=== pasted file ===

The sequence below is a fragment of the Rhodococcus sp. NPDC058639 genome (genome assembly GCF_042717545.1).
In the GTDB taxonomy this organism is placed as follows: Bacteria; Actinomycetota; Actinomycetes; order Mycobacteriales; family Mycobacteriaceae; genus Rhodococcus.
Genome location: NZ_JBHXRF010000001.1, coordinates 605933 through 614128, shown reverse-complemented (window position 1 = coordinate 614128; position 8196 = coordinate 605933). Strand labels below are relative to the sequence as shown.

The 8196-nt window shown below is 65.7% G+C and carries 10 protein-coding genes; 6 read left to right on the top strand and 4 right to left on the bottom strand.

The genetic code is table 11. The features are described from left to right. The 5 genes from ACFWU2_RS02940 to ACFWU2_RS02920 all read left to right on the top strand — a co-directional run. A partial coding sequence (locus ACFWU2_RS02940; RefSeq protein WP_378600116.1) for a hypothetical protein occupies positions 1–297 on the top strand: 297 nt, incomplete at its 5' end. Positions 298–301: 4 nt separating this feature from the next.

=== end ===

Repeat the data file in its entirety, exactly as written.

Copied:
The sequence below is a fragment of the Rhodococcus sp. NPDC058639 genome (genome assembly GCF_042717545.1).
In the GTDB taxonomy this organism is placed as follows: Bacteria; Actinomycetota; Actinomycetes; order Mycobacteriales; family Mycobacteriaceae; genus Rhodococcus.
Genome location: NZ_JBHXRF010000001.1, coordinates 605933 through 614128, shown reverse-complemented (window position 1 = coordinate 614128; position 8196 = coordinate 605933). Strand labels below are relative to the sequence as shown.

The 8196-nt window shown below is 65.7% G+C and carries 10 protein-coding genes; 6 read left to right on the top strand and 4 right to left on the bottom strand.

The genetic code is table 11. The features are described from left to right. The 5 genes from ACFWU2_RS02940 to ACFWU2_RS02920 all read left to right on the top strand — a co-directional run. A partial coding sequence (locus ACFWU2_RS02940; RefSeq protein WP_378600116.1) for a hypothetical protein occupies positions 1–297 on the top strand: 297 nt, incomplete at its 5' end. Positions 298–301: 4 nt separating this feature from the next.